Paw Da is a former GGAL and current WeLEAD participant who recently graduated in the spring of 2019 with a Bachelors of Science in Human Services from Metropolitan State University.
Many girls in WISE’ GGAL and WeLEAD programs struggle with their confidence in speaking, reading, and writing in English. For Paw Da, it was a major barrier that inhibited her for a long time. During her time in high school, Paw Da didn’t think she could make it far because of her limited English language skills; however, by receiving academic support from the GGAL program, Paw Da was able to complete her writing assignments and improve her English little by little.
In addition to her improved English, Paw Da was able to build her self-confidence through leadership and life skills training provided by WISE.
“I have increased my self-esteem. I learned to be more confident in myself. I have also learned to be positive about my education and goals. [I] sat in a lot of leadership skills and personal development workshop over the summer which colleges don’t offer students.”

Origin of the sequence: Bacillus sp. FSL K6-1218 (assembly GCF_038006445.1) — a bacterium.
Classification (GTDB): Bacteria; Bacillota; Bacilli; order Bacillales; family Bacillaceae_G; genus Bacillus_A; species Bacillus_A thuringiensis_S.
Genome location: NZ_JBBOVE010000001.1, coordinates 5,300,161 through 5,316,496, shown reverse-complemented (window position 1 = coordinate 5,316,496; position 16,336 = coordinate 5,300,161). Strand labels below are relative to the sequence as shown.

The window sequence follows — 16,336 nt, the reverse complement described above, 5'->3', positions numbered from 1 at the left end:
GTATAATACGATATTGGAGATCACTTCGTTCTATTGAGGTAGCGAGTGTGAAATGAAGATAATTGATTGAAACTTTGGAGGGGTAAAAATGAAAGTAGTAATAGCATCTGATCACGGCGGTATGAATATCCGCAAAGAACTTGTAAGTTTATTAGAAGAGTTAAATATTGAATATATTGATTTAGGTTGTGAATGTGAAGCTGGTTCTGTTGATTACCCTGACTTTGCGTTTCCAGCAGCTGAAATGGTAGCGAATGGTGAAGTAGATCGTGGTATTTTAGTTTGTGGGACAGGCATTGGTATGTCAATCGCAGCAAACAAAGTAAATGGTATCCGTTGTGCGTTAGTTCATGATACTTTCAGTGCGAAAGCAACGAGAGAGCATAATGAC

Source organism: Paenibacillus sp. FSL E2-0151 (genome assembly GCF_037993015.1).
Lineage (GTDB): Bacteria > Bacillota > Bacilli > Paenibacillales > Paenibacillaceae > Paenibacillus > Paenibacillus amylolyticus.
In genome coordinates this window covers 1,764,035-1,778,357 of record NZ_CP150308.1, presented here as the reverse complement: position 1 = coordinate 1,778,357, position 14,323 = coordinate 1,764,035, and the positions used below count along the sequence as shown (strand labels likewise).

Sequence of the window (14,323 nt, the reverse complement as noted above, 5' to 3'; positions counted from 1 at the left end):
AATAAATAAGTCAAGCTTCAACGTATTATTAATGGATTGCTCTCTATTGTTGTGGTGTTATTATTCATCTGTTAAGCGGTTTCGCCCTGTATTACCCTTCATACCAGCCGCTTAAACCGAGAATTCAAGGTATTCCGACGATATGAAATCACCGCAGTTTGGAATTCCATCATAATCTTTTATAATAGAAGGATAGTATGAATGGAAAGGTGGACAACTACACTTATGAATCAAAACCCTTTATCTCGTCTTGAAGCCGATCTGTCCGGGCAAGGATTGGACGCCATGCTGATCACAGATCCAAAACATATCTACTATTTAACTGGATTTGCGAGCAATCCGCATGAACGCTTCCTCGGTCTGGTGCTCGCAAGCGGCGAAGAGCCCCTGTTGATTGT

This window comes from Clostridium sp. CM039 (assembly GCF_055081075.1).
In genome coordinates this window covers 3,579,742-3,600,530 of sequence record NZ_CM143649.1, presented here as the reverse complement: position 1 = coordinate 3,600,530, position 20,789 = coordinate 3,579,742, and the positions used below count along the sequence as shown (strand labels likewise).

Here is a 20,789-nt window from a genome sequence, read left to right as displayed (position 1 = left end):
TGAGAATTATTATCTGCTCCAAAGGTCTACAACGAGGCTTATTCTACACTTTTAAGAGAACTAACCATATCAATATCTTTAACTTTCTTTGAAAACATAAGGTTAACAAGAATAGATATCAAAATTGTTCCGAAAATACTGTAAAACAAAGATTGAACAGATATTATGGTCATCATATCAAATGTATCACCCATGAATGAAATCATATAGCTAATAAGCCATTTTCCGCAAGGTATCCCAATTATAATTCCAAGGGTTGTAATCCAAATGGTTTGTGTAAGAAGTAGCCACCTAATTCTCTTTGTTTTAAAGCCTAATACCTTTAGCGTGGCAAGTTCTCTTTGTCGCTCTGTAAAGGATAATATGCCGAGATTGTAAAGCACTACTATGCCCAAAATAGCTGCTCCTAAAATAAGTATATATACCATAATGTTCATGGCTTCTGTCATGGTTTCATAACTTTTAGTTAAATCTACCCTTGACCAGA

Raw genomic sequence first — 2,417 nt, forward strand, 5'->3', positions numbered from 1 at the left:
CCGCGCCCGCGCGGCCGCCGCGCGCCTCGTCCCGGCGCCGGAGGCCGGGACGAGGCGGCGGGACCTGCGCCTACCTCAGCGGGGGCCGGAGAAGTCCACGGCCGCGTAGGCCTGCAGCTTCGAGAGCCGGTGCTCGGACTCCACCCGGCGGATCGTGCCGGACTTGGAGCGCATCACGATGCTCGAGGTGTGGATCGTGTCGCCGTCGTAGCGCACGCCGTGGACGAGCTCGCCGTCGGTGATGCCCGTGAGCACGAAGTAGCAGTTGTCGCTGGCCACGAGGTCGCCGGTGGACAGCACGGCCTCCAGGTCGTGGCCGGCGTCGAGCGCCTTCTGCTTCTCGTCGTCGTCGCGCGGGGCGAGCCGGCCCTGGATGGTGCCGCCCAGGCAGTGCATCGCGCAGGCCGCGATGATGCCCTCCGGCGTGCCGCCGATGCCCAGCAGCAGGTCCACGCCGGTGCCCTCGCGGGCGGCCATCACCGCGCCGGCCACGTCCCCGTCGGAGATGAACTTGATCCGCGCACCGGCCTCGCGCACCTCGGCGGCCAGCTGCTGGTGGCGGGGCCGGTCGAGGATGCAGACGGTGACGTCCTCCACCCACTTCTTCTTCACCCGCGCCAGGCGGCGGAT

Paw Da continued to receive support from WISE once she went to college. She credits her mentors and program coordinator for helping her write successful papers and clarifying homework questions she didn’t understand.
Now that Paw Da has graduated from college, she feels both happy and excited. Having worked and attended school full-time, she knew that completing school on time would be a challenge. Paw Da made sure she graduated on time by meeting with her advisors and making sure she registered for the right amount of credits, but what ultimately motivated her to complete her degree was her parents. She pursued college wanting to get a better job in a field where she wouldn’t “have to work hard like in labor work factory where people will disrespect [her].” Paw Da states, “My parents face these issues which motivated me to work harder.”
In addition, Paw Da is excited about having the time to take care of herself and not worry about completing homework assignments and attending classes. She looks forward to finding a job where she can work directly with people in the Human Services field. She mostly wants to work with underrepresented communities who also struggle with English and need support navigating services in the community.
Her advice for current and future college students like herself is, “Be confident! Go for your dreams! Seek support as much as you can especially when English is not your first language. I believe we need a lot of help!”
In her free time, Paw Da likes to listen to Karen and Gospel music and read non-fiction books like biographies.